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AI Powered Drones: A Powerful High Speed solution For Surveying, Engineering, Site Logistics, Autonomy & Open Connected Mapping

Robotics and Perception Group - University of Zurich

University of Zurich – AI Powered Drones have shown tremendous promise in the AEC industry as well as their sister and brother, robotics & autonomy. We dive into AI Drones and a report published on October 7, 2021 from the Robotics and Perception Group at the University of Zurich which further shows the potential, including, safety and preservation of workers.

The team, Prof. Dr. Davide Scaramuzza, Antonio Loquercio and Elia Kaufmann, released the research which is summarized after the introduction brief.

The World’s Largest Indoor Drone-Testing Arena

AI POWERED DRONES

Integrating GIS and other geospatial tech with AI High Speed Drones and mapping enables powerful new ways for machines to perceive and understand the world.

Advanced capabilities for collecting, analyzing, and forecasting geographic and location-based data have a wide range of applications in agriculture, energy, construction, and even emergency response. Geospatial AI is delivering robust and timely insights across industries by automating both enhanced data exploration and powerful visualization.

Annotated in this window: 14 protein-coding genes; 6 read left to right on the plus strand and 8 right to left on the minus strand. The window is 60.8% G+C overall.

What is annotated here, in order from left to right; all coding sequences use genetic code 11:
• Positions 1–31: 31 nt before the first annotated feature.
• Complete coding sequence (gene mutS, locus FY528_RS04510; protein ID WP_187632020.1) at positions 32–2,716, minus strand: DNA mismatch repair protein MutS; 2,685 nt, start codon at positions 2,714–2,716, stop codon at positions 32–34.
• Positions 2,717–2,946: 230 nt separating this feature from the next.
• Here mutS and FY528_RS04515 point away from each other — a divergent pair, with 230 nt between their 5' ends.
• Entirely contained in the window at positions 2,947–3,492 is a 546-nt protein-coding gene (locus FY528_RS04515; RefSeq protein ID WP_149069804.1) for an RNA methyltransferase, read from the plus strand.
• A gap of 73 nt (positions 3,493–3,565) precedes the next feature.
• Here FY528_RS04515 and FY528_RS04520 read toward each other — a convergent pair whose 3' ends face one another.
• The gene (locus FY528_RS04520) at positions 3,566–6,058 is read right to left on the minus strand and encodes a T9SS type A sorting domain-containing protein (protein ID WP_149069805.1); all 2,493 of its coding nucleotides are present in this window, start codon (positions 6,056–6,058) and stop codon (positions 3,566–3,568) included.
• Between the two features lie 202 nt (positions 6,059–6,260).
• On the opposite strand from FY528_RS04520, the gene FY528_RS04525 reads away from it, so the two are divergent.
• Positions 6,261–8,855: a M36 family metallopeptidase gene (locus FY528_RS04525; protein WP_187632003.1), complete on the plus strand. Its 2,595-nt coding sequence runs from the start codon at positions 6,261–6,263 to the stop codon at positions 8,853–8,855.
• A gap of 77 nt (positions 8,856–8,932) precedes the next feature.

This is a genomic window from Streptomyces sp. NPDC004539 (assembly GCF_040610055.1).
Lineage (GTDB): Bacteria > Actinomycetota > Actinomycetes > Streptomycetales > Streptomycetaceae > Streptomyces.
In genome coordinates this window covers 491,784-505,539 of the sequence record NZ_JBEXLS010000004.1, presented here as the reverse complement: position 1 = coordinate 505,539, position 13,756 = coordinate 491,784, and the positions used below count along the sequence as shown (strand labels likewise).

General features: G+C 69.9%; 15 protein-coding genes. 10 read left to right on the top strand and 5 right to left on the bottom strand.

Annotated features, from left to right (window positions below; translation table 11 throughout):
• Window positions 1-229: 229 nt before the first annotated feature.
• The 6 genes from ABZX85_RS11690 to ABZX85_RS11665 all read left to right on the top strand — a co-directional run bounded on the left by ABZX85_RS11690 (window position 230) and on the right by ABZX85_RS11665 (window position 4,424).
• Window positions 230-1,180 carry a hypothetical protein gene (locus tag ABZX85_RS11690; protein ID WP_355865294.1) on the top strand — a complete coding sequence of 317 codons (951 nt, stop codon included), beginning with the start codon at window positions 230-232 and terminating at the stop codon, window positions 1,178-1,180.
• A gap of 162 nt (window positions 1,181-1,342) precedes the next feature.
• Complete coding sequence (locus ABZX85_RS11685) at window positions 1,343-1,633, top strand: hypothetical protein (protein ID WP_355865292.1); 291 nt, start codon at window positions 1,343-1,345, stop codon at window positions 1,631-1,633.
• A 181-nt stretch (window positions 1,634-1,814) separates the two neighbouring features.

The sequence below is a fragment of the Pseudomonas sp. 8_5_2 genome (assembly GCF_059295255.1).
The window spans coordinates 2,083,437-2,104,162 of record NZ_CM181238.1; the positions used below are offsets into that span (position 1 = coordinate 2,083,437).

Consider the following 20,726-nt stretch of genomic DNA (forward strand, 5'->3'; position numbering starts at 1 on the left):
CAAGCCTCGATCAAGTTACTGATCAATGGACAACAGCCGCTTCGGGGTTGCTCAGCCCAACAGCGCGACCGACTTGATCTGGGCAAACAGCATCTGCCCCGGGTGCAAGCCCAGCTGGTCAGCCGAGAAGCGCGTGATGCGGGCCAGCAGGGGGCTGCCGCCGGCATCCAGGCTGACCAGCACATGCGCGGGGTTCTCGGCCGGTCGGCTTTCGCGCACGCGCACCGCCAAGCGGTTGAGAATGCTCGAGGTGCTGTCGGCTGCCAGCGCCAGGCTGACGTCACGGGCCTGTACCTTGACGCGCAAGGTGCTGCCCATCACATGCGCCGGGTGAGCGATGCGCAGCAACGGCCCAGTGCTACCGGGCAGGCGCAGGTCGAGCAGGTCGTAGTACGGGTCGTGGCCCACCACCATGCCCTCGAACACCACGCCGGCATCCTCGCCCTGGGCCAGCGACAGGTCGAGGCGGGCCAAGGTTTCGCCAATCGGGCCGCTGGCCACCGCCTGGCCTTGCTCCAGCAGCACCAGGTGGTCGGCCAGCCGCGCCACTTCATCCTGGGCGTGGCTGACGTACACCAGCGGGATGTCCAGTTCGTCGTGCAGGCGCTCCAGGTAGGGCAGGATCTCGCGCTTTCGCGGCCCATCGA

Today’s world expects goods and services to be delivered faster, safer, and more reliably. However, logistics and supply chain management must be agile in order to compete beyond retail — from building concept to building operation and everything in between.

AI Drone Benefits In AEC Industry Use Cases

Land Surveying That Is Safe And Affordable

Surveyors can map land mass more quickly and affordably by utilizing a variety of sensor receptors. Image optimization software organizes, analyzes, and selects the best images for planning and resource allocation, while drones provide remote access to potentially dangerous or polluted areas.

Construction Planning That Is More Effective

Drone imagery streamlines construction site workflows by providing decision-makers with spatial data to monitor areas critical to project planning and reporting. Real-time field updates are provided by media and data output, which improves workflow and increases production.

Infrastructure Asset Management Made Simple

Drone software that incorporates machine learning and advanced computer vision algorithms provides faster, more accurate insights into infrastructure assets. For instance, in the aftermath of a natural disaster, drones can quickly and efficiently assess structural damage to commercial buildings and properties.

Reliable Disaster Relief

When disaster strikes, drones and advanced mapping technologies save lives. Drones have quickly become a resource that first responders rely on due to their near real-time situational awareness of people, homes, businesses, and infrastructures during disasters.

pizza is tied to the Quad. pizza delivery by drone

Lunch

Whether your eating lunch or an iron worker 44 floors up we all need pizza. And yes, drones can do that too.

University of Zurich

Researchers at the University of Zurich have developed a novel method for autonomously flying quadrotors at high speeds through unknown, complex environments using only on-board sensing and computation. The novel approach may be beneficial in emergency situations, on construction sites, and for security purposes.